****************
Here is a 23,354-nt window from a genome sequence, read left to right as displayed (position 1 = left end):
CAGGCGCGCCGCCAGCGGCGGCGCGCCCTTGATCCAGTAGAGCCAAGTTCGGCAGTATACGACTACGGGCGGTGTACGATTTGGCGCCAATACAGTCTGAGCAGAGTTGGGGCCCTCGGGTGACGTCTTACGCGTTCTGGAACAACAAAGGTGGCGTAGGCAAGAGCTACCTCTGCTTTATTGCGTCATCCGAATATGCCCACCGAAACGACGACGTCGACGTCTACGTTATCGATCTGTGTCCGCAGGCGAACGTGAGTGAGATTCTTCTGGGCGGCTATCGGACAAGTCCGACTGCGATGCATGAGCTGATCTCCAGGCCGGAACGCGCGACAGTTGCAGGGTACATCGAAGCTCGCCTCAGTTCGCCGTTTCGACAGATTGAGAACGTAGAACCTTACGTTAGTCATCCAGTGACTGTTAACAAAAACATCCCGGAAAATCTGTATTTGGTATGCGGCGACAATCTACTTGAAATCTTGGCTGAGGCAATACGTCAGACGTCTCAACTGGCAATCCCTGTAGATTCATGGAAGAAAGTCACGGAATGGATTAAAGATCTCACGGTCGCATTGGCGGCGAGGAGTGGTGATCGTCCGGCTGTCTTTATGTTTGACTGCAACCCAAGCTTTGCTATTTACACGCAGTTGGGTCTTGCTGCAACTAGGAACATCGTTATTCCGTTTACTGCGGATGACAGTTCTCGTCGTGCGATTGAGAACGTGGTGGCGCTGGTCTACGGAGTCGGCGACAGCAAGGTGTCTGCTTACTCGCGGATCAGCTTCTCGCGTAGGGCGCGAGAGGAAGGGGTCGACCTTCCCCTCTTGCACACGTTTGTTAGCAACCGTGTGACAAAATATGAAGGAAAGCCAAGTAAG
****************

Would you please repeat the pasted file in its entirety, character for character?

Here is a 23,354-nt window from a genome sequence, read left to right as displayed (position 1 = left end):
CAGGCGCGCCGCCAGCGGCGGCGCGCCCTTGATCCAGTAGAGCCAAGTTCGGCAGTATACGACTACGGGCGGTGTACGATTTGGCGCCAATACAGTCTGAGCAGAGTTGGGGCCCTCGGGTGACGTCTTACGCGTTCTGGAACAACAAAGGTGGCGTAGGCAAGAGCTACCTCTGCTTTATTGCGTCATCCGAATATGCCCACCGAAACGACGACGTCGACGTCTACGTTATCGATCTGTGTCCGCAGGCGAACGTGAGTGAGATTCTTCTGGGCGGCTATCGGACAAGTCCGACTGCGATGCATGAGCTGATCTCCAGGCCGGAACGCGCGACAGTTGCAGGGTACATCGAAGCTCGCCTCAGTTCGCCGTTTCGACAGATTGAGAACGTAGAACCTTACGTTAGTCATCCAGTGACTGTTAACAAAAACATCCCGGAAAATCTGTATTTGGTATGCGGCGACAATCTACTTGAAATCTTGGCTGAGGCAATACGTCAGACGTCTCAACTGGCAATCCCTGTAGATTCATGGAAGAAAGTCACGGAATGGATTAAAGATCTCACGGTCGCATTGGCGGCGAGGAGTGGTGATCGTCCGGCTGTCTTTATGTTTGACTGCAACCCAAGCTTTGCTATTTACACGCAGTTGGGTCTTGCTGCAACTAGGAACATCGTTATTCCGTTTACTGCGGATGACAGTTCTCGTCGTGCGATTGAGAACGTGGTGGCGCTGGTCTACGGAGTCGGCGACAGCAAGGTGTCTGCTTACTCGCGGATCAGCTTCTCGCGTAGGGCGCGAGAGGAAGGGGTCGACCTTCCCCTCTTGCACACGTTTGTTAGCAACCGTGTGACAAAATATGAAGGAAAGCCAAGTAAG